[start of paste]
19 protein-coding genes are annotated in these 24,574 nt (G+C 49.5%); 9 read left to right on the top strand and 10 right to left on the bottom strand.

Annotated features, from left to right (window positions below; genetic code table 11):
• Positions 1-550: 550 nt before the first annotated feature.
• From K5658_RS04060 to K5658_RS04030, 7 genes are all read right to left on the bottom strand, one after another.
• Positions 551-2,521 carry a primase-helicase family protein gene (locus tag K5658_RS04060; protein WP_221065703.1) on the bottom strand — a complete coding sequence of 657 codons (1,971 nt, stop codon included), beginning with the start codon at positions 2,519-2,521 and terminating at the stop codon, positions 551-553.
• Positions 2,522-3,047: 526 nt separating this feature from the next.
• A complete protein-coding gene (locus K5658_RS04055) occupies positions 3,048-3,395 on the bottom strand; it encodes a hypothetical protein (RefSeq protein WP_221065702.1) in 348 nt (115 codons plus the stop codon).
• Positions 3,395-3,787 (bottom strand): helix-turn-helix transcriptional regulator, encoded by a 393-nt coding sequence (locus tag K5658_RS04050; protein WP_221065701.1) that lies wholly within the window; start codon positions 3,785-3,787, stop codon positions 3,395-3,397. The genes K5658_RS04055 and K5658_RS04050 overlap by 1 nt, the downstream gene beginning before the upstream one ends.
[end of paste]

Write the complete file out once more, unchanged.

19 protein-coding genes are annotated in these 24,574 nt (G+C 49.5%); 9 read left to right on the top strand and 10 right to left on the bottom strand.

Annotated features, from left to right (window positions below; genetic code table 11):
• Positions 1-550: 550 nt before the first annotated feature.
• From K5658_RS04060 to K5658_RS04030, 7 genes are all read right to left on the bottom strand, one after another.
• Positions 551-2,521 carry a primase-helicase family protein gene (locus tag K5658_RS04060; protein WP_221065703.1) on the bottom strand — a complete coding sequence of 657 codons (1,971 nt, stop codon included), beginning with the start codon at positions 2,519-2,521 and terminating at the stop codon, positions 551-553.
• Positions 2,522-3,047: 526 nt separating this feature from the next.
• A complete protein-coding gene (locus K5658_RS04055) occupies positions 3,048-3,395 on the bottom strand; it encodes a hypothetical protein (RefSeq protein WP_221065702.1) in 348 nt (115 codons plus the stop codon).
• Positions 3,395-3,787 (bottom strand): helix-turn-helix transcriptional regulator, encoded by a 393-nt coding sequence (locus tag K5658_RS04050; protein WP_221065701.1) that lies wholly within the window; start codon positions 3,785-3,787, stop codon positions 3,395-3,397. The genes K5658_RS04055 and K5658_RS04050 overlap by 1 nt, the downstream gene beginning before the upstream one ends.